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(aka "Caníbal" or "Amours cannibales")

 

directed by Manuel Martín Cuenca
Spain/Romania/Russia/France 2013

 

Carlos Marquez (Antonio de la Torre, VOLVER), an esteemed tailor in Granada, leads a solitary life between his shop, his apartment, and occasional trips to his mountain cabin to butcher beautiful women to replenish his icebox. He is pushed into an uncertain friendship with his pretty, forward neighbor Alexandra (Olimpia Melinte, BUCARESTI NON STOP), a Romanian masseuse and likely prostitute in need of fast money, but he is reluctant to involve himself in her problems when she asks for help. When Alexandra disappears, her sister Nina (also Melinte) arrives in search of her. Although Carlos is even more reluctant to get involved lest he incriminate himself, he finds himself drawn to the troubled young woman who comes under suspicion for her sister's disappearance herself; but is he in falling in love (possibly for the first time) or lining up his next meal?

A cool, deliberately paced and plotted character study, CANNIBAL subtly adds layers to its withdrawn and initially unfeeling protagonist (superbly rendered by de la Torre). Melinte's characterizations are etched just as ambiguously, but the actress manages to convey the distinctions between her characters that extend beyond her hair color, making the dual role choice seem less like a hommage to Hitchcock as the film's REAR WINDOW-isms (although it pays to examine the view outside Carlos' shop window which surveys the exterior of his apartment building across the way). Although there are no overt signs that Carlos's POV is unreliable, the idea that some or all of the story may be the imaginings of a lonely man whose only other acquaintance - seamstress Aurora (María Alfonsa Rosso, SOLAS) states without elaboration that he could never be with a woman.

Eric Cotenas

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Theatrical Release: 25 July 2014 (USA)

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DVD Review: Film Movement - Region 1 - NTSC

Big thanks to Eric Cotenas for the Review!

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Distribution

Film Movement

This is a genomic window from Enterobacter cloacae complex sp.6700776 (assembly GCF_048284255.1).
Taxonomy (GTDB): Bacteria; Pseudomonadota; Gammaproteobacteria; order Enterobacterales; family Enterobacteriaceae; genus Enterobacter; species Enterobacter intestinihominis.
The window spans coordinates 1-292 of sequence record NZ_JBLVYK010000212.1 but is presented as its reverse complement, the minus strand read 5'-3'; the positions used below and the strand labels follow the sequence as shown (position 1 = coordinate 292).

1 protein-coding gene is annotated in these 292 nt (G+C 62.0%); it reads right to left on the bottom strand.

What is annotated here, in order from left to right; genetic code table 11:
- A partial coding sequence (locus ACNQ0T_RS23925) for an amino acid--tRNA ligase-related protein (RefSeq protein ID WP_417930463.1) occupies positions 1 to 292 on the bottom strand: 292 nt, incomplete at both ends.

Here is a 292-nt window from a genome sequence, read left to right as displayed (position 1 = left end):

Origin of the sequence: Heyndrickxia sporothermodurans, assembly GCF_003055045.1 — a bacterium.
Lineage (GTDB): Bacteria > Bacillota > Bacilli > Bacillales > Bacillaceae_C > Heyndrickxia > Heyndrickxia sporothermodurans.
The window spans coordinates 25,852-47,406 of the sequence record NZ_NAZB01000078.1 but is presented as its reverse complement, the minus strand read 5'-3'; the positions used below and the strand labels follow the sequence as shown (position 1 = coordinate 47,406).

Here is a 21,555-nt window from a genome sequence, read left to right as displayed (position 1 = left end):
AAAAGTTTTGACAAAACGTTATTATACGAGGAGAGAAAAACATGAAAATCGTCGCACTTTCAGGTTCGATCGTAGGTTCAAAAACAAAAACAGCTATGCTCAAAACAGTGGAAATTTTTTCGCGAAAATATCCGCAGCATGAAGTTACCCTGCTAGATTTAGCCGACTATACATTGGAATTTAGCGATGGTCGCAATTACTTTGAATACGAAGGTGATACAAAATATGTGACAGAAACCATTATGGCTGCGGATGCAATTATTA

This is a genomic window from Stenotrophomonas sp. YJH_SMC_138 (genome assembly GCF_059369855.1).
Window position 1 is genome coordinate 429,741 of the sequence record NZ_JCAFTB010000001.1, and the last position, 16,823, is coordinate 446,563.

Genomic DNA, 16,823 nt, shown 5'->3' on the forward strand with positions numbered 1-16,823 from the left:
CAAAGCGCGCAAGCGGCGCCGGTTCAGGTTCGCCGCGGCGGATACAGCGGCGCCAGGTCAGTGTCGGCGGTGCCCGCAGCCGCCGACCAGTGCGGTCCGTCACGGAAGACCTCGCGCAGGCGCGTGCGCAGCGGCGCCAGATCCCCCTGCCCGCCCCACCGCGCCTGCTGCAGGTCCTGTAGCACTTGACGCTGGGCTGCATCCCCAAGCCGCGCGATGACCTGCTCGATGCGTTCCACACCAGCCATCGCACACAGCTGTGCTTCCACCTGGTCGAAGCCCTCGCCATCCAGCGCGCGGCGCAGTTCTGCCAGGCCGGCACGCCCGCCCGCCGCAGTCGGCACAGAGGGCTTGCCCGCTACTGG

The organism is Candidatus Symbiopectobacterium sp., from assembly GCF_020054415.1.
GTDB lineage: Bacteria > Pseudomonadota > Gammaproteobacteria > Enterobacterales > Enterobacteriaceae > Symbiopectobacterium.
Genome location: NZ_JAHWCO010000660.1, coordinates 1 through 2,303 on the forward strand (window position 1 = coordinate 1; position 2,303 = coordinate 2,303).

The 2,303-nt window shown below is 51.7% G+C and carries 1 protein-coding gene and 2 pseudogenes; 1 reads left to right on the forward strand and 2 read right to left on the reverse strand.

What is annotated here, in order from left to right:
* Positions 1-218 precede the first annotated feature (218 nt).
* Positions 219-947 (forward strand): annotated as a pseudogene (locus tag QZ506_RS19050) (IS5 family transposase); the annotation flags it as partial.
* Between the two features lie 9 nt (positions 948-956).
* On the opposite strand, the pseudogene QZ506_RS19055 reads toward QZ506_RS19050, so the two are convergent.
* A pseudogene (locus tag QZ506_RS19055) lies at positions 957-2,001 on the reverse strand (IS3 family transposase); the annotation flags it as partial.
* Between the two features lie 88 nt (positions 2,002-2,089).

Region 1 - NTSC

Runtime 1:57:12
Video

2.35:1 Original Aspect Ratio

16X9 enhanced
Average Bitrate: 6.73 mb/s
NTSC 720x480 29.97 f/s

NOTE: The Vertical axis represents the bits transferred per second. The Horizontal is the time in minutes.

Bitrate

Audio Spanish/Romanian Dolby Digital 5.1; Spanish/Romanian Dolby Digital 2.0 stereo
Subtitles English, English (CC), none
Features Release Information:
Studio: Film Movement

Aspect Ratio:
Widescreen anamorphic - 2.35:1

Edition Details:
• Biographies
• Theatrical Trailer (16:9; 1:10)
• Short Film 'Ogre' by Jean-Charles Paugam (16:9; 13:48)
• Film Movement Trailers:
• 'For a Woman', 'Grisgris', 'The Auction', 'The King of Devil's Island', 'Noise', and 'Gigante'

DVD Release Date: October  21st 2014
Amaray

Chapters 12

 

Comments

Film Movement's dual-layer DVD features a progressive, anamorphic encode of this Arri Alexa-photographed 2K-mastered production looks rather flat despite the use of an anamorphic attachment that causes the sort of bowed lines one saw with older Panavision lenses on wide angles. Edge enhancement is less evident in the low-key lit shots. The Spanish track is available in Dolby Digital 5.1 and 2.0 tracks. The 2.0 is perfectly serviceable, but the 5.1 lends some depth to the environments (especially once the routine of the protagonist is established and we distinguish normal sounds and unexpected ones). The disc offers both optional English subtitles and closed-captioning that covers all of the dialogue (including some English dialogue in one scene) as well as sound effect and music notations. The presentation opens with a logo for RAM Releasing which suggests the title might have originally been intended for Film Movement's sister label.

Besides text biographies and the film's trailer, the disc also includes the short "Ogre" which is about another, less suave social misfit of a sort. Trailers for other Film Movement titles round out the extras (three of the six also appear as start-up trailers). The inside of the cover includes a statement from the director and one from Film Movement on why they chose the title.

  - Eric Cotenas

 


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DVD Box Cover

CLICK to order from:

Distribution

Film Movement

Region 1 - NTSC

 




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